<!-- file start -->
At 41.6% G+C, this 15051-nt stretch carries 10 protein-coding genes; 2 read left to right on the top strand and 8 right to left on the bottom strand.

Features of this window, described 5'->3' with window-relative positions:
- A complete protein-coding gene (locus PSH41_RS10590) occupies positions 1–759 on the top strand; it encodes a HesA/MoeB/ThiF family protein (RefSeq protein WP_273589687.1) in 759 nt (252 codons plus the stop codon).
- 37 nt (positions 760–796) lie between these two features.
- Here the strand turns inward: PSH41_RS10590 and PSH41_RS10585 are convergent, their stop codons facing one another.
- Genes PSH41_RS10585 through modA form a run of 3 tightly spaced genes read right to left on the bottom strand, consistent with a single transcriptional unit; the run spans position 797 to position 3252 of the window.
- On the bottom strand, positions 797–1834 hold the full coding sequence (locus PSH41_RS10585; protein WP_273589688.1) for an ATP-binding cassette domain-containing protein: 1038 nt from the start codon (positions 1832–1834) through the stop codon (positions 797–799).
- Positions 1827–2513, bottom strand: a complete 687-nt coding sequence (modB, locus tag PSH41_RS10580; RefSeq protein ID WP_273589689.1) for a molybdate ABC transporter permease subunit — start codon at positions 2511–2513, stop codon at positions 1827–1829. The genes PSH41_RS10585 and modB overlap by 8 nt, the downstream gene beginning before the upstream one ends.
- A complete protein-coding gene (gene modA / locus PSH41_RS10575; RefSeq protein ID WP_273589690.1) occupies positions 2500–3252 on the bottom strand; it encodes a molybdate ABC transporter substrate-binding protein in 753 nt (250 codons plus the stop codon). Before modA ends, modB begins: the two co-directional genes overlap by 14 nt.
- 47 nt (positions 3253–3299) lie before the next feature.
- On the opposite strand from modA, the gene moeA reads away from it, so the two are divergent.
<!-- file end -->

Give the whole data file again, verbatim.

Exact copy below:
At 41.6% G+C, this 15051-nt stretch carries 10 protein-coding genes; 2 read left to right on the top strand and 8 right to left on the bottom strand.

Features of this window, described 5'->3' with window-relative positions:
- A complete protein-coding gene (locus PSH41_RS10590) occupies positions 1–759 on the top strand; it encodes a HesA/MoeB/ThiF family protein (RefSeq protein WP_273589687.1) in 759 nt (252 codons plus the stop codon).
- 37 nt (positions 760–796) lie between these two features.
- Here the strand turns inward: PSH41_RS10590 and PSH41_RS10585 are convergent, their stop codons facing one another.
- Genes PSH41_RS10585 through modA form a run of 3 tightly spaced genes read right to left on the bottom strand, consistent with a single transcriptional unit; the run spans position 797 to position 3252 of the window.
- On the bottom strand, positions 797–1834 hold the full coding sequence (locus PSH41_RS10585; protein WP_273589688.1) for an ATP-binding cassette domain-containing protein: 1038 nt from the start codon (positions 1832–1834) through the stop codon (positions 797–799).
- Positions 1827–2513, bottom strand: a complete 687-nt coding sequence (modB, locus tag PSH41_RS10580; RefSeq protein ID WP_273589689.1) for a molybdate ABC transporter permease subunit — start codon at positions 2511–2513, stop codon at positions 1827–1829. The genes PSH41_RS10585 and modB overlap by 8 nt, the downstream gene beginning before the upstream one ends.
- A complete protein-coding gene (gene modA / locus PSH41_RS10575; RefSeq protein ID WP_273589690.1) occupies positions 2500–3252 on the bottom strand; it encodes a molybdate ABC transporter substrate-binding protein in 753 nt (250 codons plus the stop codon). Before modA ends, modB begins: the two co-directional genes overlap by 14 nt.
- 47 nt (positions 3253–3299) lie before the next feature.
- On the opposite strand from modA, the gene moeA reads away from it, so the two are divergent.